If you look at the published video on YouTube of the explosion and go frame by frame, there are two events. The first is a bright flash that lasts a few frames and appears much larger than it actually is because it is both saturating the camera and illuminating the condensation clouds. You can see the illumination effect clearly in the first frame the flash appears as there are distinct shadows in the clouds. It's unclear to me whether this triggering event is electrical or chemical in nature, but I'm not an expert. Three observations can be made, however: (1) it is bright enough to cause lens flare in the camera which allows pinpointing its source despite the saturation (look for the X, carefully find its center -- you can do that very accurately -- and then back up a handful of frames; see that triangle thingy with a thin tail? That's what failed.) Then, (2) the initial flash is small and is followed almost immediately by a medium sized flash, and in turn that releases the fireball. Then, (3) the condensation clouds aren't moved by the explosion for about 12 frames until the fireball really starts to form, suggesting that the earlier flashes marked the release of lots of energy that may have been primarily radiation (light) rather than heat because they didn't expand the air enough for me to think of them as explosions. The video is 60 FPS, and the initial flash forms within one frame, so that's only 17 ms. The consdensation clouds don't start moving for 200 ms from the main explosion.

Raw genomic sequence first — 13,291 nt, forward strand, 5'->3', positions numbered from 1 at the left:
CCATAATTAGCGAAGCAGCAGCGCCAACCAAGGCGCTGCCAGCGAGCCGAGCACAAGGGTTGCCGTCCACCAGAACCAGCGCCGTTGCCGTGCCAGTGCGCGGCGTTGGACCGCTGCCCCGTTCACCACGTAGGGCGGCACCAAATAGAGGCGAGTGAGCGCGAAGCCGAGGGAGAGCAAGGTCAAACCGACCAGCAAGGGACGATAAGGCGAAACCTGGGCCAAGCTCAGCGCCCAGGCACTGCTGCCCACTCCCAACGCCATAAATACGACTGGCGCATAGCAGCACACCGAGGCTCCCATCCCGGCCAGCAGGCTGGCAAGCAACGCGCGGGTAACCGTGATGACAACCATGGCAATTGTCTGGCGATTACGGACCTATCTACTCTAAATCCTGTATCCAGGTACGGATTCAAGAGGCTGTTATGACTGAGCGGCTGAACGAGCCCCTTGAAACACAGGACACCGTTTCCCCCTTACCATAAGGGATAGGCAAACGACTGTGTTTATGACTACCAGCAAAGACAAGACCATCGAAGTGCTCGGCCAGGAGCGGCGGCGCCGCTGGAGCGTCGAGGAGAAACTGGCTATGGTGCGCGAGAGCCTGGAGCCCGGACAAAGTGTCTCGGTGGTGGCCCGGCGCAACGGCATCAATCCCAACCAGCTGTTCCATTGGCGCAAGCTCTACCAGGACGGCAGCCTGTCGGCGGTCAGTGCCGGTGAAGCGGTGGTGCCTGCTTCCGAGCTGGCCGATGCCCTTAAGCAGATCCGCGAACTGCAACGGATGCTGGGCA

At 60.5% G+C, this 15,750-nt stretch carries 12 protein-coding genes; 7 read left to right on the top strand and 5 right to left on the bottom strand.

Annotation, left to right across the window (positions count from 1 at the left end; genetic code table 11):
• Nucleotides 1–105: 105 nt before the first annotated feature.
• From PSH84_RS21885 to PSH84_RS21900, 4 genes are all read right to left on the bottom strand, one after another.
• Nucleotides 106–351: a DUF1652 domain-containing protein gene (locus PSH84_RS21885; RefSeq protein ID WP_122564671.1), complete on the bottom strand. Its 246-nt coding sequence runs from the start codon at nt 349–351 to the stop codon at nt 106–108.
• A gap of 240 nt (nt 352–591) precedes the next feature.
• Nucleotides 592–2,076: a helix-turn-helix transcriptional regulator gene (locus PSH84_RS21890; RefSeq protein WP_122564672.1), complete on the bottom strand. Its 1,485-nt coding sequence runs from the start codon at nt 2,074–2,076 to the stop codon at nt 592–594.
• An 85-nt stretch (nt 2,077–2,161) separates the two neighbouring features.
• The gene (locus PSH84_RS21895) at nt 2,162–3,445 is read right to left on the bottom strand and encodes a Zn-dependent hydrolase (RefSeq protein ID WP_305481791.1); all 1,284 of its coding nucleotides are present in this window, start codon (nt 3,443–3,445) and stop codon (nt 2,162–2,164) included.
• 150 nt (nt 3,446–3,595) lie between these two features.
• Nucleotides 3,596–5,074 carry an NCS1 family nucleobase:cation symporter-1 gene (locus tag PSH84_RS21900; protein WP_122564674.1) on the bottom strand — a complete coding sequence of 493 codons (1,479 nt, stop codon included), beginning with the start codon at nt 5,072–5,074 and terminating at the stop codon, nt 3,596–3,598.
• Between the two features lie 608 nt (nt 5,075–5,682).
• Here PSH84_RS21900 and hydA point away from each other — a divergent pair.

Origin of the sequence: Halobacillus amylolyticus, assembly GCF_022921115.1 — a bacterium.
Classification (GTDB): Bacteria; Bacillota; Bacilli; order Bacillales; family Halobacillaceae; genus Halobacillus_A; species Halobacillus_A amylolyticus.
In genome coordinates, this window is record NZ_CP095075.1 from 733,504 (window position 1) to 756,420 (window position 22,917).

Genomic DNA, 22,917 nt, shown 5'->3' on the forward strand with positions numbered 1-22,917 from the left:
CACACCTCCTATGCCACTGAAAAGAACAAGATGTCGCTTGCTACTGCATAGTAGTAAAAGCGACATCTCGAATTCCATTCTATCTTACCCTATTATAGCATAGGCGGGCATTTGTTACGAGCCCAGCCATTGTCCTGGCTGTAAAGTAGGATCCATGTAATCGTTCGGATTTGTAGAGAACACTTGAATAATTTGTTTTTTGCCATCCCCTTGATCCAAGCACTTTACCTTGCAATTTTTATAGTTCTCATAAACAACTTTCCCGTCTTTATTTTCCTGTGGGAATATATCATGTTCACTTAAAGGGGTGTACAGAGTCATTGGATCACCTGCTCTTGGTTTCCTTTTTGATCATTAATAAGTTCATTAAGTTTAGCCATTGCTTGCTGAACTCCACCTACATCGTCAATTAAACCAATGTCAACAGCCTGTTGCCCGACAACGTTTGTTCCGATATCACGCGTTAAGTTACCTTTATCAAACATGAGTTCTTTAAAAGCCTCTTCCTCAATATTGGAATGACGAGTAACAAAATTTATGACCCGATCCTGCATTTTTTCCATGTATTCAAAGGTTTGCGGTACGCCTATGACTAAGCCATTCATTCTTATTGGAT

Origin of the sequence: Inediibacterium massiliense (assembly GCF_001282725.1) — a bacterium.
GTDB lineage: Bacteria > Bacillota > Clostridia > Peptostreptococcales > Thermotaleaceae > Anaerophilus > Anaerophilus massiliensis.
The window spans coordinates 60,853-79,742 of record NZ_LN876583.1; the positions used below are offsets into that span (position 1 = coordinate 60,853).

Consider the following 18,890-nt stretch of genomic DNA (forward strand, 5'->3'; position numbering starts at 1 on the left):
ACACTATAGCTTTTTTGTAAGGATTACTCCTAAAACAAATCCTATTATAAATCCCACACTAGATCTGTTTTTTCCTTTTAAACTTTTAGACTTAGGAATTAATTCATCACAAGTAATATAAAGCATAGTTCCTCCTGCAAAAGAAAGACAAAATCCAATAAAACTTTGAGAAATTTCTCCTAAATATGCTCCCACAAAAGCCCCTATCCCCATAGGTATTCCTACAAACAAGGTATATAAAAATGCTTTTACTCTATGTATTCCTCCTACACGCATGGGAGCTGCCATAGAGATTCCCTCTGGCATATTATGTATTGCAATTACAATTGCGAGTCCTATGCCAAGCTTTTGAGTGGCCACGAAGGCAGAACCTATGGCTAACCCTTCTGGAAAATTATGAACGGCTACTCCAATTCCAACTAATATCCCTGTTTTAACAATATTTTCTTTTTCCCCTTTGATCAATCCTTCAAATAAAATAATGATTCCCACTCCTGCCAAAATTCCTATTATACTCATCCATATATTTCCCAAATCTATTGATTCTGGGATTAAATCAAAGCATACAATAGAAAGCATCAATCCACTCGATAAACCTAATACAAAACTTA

So we have one event that's exceedingly hot that triggers a second that's also exceedingly hot, that releases enough LOX to start the fireball. I'm thinking static discharge from the LOX filling.
One thing I don't understand, though, is that if you watch the fireball in slow motion, as the lower front heads toward the ground, there are seemingly waves passing through it. What are those? Additional shock fronts from tertiary explosions?